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Chronic obstructive pulmonary disease (COPD) refers to two lung diseases: chronic bronchitis and emphysema. A person may suffer from both diseases at the same time or just one. These diseases are characterized by a permanent obstruction of the airways, as opposed to asthma, which causes the airways to narrow at different times during attacks.
The job of the lungs is to supply the body with oxygen and get rid of carbon dioxide. This gas exchange occurs in the alveoli, which are thousands of tiny sacs located in the bronchi . In people with COPD, the alveoli are damaged or blocked, and this leads to a poor exchange of oxygen and carbon dioxide.
In cases of chronic bronchitis, inflammation of the airways and heavy mucus secretion block the alveoli. A productive or “wet” cough then develops to expel the mucus. Too much mucus promotes repeated respiratory infections.
When it comes to emphysema, exposure to irritants gradually causes the alveoli to lose their elasticity. This makes it harder to exhale. The air that stays trapped in the lungs contains little oxygen and too much carbon dioxide, which means that the body has less oxygen to use. The main symptom of emphysema is difficulty breathing, or “dyspnea.”
COPD appears in people aged 45 and over, especially people who have smoked for many years. The disease progresses slowly but surely, and symptoms become more severe over time. Damage to the airways is irreversible. COPD can also increase the risk of heart failure, because the heart has to work harder to pump blood through damaged lungs.
The first symptoms often go unnoticed. People tend to dismiss coughing and shortness of breath as normal for smokers. They usually consult a doctor when symptoms have become so severe that they interfere with daily activities.
People with COPD can experience the following symptoms:
At the start of the illness, people usually get these symptoms only when they exert themselves. But as the disease progresses, symptoms appear with less intense exercise until they are present even at rest.
When someone has COPD, they’ll have periods when their symptoms get worse. This can happen due to a bacterial infection . To know when to consult your doctor and when to apply your “action plan”, you need to recognize flare-up symptoms:
Some symptoms require immediate medical attention:
COPD can't be cured, but treatment can slow COPD progression, control symptoms, reduce the risk of new infections, and maintain your quality of life.
Join a respiratory rehabilitation program to help you live better with COPD. Through this program, you'll learn breathing strategies , exercise tips, and other techniques. Find out more from your doctor.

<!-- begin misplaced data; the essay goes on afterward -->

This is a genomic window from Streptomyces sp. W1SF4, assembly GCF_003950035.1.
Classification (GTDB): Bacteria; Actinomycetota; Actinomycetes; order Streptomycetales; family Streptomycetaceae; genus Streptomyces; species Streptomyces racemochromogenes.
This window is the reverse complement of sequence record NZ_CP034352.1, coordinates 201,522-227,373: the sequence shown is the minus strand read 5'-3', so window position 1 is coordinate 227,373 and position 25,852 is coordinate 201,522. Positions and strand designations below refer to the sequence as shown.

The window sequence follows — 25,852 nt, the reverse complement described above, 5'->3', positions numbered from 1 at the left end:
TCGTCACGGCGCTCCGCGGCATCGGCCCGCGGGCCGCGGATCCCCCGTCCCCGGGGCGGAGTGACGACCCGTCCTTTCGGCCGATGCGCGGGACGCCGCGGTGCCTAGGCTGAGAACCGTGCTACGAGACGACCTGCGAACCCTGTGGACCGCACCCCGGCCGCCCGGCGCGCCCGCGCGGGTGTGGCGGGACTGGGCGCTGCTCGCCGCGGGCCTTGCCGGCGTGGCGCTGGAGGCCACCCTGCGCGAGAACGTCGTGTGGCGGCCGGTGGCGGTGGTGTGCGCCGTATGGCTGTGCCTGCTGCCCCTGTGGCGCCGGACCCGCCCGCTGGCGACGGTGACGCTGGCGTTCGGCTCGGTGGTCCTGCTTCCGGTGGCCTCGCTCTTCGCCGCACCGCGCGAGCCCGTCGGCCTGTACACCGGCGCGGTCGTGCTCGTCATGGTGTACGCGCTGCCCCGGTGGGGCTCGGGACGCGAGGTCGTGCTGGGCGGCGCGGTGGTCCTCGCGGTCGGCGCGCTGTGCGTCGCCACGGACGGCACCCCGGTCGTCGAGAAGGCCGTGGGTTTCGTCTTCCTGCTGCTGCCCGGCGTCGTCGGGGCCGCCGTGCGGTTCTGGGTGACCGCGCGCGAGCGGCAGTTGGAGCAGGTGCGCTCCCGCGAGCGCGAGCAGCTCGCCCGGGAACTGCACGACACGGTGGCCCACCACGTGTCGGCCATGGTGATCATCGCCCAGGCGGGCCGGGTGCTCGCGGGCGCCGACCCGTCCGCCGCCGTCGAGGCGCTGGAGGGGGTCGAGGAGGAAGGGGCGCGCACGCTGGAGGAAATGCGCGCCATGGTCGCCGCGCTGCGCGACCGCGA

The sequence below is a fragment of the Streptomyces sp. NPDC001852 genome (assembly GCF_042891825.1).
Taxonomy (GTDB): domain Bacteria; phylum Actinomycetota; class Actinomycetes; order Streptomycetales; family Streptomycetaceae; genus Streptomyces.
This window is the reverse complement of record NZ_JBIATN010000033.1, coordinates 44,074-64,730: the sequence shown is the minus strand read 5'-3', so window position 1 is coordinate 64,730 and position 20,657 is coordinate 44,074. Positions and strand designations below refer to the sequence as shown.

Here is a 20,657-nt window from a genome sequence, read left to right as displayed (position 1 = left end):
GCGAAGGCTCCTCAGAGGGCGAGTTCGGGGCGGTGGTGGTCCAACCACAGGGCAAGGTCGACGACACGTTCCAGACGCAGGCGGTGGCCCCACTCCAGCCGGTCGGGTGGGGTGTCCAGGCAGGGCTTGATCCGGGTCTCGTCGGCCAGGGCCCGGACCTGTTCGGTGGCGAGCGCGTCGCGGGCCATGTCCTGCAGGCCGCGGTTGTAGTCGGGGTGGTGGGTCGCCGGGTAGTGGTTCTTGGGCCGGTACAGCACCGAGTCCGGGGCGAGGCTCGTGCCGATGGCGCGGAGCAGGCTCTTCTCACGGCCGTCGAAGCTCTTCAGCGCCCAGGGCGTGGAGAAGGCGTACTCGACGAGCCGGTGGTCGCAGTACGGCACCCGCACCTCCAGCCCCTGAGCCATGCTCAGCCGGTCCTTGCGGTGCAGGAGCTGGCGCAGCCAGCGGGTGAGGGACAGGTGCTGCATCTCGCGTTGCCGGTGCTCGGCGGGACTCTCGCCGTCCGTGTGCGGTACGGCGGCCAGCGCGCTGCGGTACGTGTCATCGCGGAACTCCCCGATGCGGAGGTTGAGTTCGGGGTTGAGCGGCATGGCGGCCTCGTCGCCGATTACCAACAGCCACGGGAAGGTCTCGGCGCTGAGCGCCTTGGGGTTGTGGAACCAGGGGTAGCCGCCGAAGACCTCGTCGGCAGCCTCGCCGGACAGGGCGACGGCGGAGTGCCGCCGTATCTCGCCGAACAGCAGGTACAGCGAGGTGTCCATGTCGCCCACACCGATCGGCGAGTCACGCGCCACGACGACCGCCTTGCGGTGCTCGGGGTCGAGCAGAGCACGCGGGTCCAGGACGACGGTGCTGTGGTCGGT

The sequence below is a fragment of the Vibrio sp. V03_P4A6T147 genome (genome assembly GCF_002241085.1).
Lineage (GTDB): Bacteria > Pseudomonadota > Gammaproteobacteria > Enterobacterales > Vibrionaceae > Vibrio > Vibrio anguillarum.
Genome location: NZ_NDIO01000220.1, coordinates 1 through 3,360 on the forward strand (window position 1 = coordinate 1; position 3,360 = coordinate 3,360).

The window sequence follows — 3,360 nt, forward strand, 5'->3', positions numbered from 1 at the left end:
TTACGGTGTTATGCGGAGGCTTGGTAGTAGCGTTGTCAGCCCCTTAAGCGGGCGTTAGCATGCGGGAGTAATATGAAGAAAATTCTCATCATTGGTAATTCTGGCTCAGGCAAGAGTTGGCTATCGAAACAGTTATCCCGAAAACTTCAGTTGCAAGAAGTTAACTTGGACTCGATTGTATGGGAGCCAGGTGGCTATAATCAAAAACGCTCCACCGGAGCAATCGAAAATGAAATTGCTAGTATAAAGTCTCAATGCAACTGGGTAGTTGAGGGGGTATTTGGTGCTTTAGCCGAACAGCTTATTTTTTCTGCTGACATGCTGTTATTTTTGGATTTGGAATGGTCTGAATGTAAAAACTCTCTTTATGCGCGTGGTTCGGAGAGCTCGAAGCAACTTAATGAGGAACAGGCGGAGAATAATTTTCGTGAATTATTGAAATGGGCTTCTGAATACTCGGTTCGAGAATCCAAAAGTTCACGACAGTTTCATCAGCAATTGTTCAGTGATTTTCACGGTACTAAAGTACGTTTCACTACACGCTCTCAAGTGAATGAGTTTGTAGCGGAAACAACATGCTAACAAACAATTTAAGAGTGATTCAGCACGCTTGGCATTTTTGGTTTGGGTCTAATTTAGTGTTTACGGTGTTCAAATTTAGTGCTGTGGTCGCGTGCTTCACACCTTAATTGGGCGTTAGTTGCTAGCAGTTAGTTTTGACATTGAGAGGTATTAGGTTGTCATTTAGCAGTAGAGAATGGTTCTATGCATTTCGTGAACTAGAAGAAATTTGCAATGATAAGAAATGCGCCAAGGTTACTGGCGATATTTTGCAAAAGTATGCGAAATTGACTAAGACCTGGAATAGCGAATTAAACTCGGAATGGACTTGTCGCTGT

People with COPD are much more prone to lung infections. A simple cold can a have major impact on your health. This is why you need to get the flu shot each fall. The pneumonia vaccine is also recommended. Frequent hand washing is a good habit to help you avoid contracting or spreading germs.
Different types of medications are currently available to treat COPD, and most of these drugs come in the form of various types of inhalers . You need to use the inhaler properly to get the maximum effect from the medication. Don’t hesitate to consult your pharmacist , who can give you advice about inhalers and how to manage the side effects of your medication.
Some people will need to be put on supplemental oxygen. This can be for a short period, for example, during a flare-up (infection), or over the long term for more advanced cases of COPD. A lack of oxygen makes the heart work unnecessarily, increases shortness of breath, decreases quality of life and increases confusion. Oxygen therapy makes up for the lack of oxygen in the blood and improves quality of life.
As with most chronic diseases, COPD can cause sleep disorders, anxiety disorders, or a depressed mood. If you have these symptoms, don’t hesitate to talk about them with a health care professional, such as your doctor, pharmacist, or psychologist. With support, you can overcome these challenges. Support from your family is also key to maintaining your quality of life.
The information contained herein is provided for informational purposes only and is not intended to provide complete information on the subject matter or to replace the advice of a health professional. This information does not constitute medical consultation, diagnosis or opinion and should not be interpreted as such. Please consult your health care provider if you have any questions about your health, medications or treatment.